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Poised in the Infinite Ocean (2004). Three channel PAL video, two channel sound, 5:20 min. Installation view Manchester Art Gallery, Manchester, 2006.

Across three video screens a story unfolds. Night descends. A lighthouse flashes its warnings across an increasingly wild sea. A large old house stands against the storm. A city shuts itself up as the elements rage. Out on the ocean, in the midst of the storm, a ship sails towards its doom. We know this because we hear a narration concerning a ship making its way through the Bay of Biscay. This is the south west coast of France. Near Biarritz. The narration tells us of an old, un-seaworthy cargo ship making its way north to the bay and getting caught in a storm. This storm. We hear of the ship slowly falling apart. We do not see it. The images are full of impending doom.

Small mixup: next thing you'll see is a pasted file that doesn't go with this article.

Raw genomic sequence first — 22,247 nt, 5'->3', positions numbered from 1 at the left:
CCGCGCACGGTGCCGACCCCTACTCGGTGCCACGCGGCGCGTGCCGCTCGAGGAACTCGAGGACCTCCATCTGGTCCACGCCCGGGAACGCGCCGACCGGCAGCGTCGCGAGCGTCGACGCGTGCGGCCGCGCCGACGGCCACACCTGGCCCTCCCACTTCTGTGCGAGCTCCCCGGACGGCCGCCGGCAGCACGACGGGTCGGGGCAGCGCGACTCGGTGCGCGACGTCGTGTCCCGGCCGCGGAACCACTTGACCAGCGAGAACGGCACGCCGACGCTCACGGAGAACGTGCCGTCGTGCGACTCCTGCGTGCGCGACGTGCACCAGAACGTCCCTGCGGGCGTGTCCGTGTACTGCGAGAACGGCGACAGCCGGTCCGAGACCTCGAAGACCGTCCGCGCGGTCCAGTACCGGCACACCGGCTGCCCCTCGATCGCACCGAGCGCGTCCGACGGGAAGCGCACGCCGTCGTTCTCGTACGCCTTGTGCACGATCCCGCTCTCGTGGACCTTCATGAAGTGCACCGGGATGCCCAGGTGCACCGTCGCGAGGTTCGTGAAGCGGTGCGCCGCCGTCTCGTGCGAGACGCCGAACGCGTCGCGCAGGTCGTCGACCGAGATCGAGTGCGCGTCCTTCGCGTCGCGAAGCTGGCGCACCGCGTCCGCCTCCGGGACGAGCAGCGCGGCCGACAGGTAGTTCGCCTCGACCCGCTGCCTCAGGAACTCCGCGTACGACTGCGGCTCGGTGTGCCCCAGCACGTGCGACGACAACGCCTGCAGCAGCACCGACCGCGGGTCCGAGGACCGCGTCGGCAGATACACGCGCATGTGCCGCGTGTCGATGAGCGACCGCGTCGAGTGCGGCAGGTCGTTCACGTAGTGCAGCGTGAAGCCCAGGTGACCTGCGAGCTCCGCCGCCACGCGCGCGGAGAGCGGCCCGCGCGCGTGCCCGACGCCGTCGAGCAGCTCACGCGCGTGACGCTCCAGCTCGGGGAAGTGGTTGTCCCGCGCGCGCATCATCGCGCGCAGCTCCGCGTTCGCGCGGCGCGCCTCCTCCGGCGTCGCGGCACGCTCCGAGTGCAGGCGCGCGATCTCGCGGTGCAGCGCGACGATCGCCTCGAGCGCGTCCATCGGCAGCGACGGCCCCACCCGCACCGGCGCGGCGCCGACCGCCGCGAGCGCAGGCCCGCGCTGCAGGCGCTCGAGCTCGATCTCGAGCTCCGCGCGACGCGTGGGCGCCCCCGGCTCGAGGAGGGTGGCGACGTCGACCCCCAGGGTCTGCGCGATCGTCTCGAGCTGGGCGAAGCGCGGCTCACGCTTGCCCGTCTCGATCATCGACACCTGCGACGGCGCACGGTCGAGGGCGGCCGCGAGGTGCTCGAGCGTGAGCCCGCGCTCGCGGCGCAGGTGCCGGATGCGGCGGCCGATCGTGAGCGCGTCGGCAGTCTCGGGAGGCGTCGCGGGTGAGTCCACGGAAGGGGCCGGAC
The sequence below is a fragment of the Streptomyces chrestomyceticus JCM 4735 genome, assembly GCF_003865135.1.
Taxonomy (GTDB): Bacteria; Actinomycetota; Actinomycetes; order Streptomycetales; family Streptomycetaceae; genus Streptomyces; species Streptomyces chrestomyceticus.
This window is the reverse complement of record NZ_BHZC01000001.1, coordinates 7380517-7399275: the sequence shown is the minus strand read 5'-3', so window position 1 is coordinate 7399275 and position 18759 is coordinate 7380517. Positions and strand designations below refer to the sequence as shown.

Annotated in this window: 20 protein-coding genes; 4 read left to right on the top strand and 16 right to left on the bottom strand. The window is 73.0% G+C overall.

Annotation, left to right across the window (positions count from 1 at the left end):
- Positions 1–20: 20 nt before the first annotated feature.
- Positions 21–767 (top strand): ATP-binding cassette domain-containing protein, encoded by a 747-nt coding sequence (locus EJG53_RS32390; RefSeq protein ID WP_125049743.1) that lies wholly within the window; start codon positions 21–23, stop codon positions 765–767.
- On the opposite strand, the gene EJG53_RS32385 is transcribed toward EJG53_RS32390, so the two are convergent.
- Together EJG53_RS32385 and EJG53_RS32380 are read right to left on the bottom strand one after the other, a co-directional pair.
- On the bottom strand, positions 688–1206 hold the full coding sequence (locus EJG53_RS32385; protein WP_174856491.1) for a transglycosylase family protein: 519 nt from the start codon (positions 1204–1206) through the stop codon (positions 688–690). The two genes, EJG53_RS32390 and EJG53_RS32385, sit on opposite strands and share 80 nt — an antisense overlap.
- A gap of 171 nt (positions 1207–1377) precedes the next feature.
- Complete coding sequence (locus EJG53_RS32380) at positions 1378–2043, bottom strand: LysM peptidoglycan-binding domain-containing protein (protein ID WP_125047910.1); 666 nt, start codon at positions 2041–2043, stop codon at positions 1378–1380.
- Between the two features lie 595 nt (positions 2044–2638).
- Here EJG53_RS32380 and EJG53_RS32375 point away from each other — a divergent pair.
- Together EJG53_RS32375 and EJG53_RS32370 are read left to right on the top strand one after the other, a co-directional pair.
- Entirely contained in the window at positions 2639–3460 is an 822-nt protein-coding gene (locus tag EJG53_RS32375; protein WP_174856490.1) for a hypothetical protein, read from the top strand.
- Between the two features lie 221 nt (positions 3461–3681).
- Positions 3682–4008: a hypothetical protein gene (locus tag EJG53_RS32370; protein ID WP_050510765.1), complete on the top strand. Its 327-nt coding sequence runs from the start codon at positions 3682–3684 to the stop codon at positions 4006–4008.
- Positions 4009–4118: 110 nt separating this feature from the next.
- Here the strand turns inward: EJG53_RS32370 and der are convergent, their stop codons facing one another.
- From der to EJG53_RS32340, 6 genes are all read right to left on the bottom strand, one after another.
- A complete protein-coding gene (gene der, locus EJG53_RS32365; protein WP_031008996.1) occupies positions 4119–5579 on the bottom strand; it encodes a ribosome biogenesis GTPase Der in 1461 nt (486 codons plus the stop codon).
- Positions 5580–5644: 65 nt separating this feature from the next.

There are rocks just under the fluid turbulence of the water. Against these fixities we know the ship is moving. It has moved from the south.
It contains stories that transcend space among its cargo. And yet the ship is also a place. Places are supposed to be richer, more profound, versions of locations. But having a location does not mean being still. A ship has a location. Now a GPS system would be able to tell us where
it was. But not then. This moving location is also a moving place. Particular forms of sociality mark ship life. Levi-Strauss told us this on his jour- ney to Latin America. Malinowski noted the boat born placeness of the Melanesian sea-farers. Foucault described the “ship of fools” as a special place – a heterotopia, or place outside of place that is both sealed from the world and yet part of the “infinity of the sea” – the Infinite Ocean. As the narrator reminds us, the ship “is something of a fantasy, floating free of the realities at sea.”

Prof Tim Cresswell, (excerpts) fast forward 2 The Power of Motion, Media Art Sammlung Goetz (Hatje Cantz Verlag, Ostfildern, Germany 2010)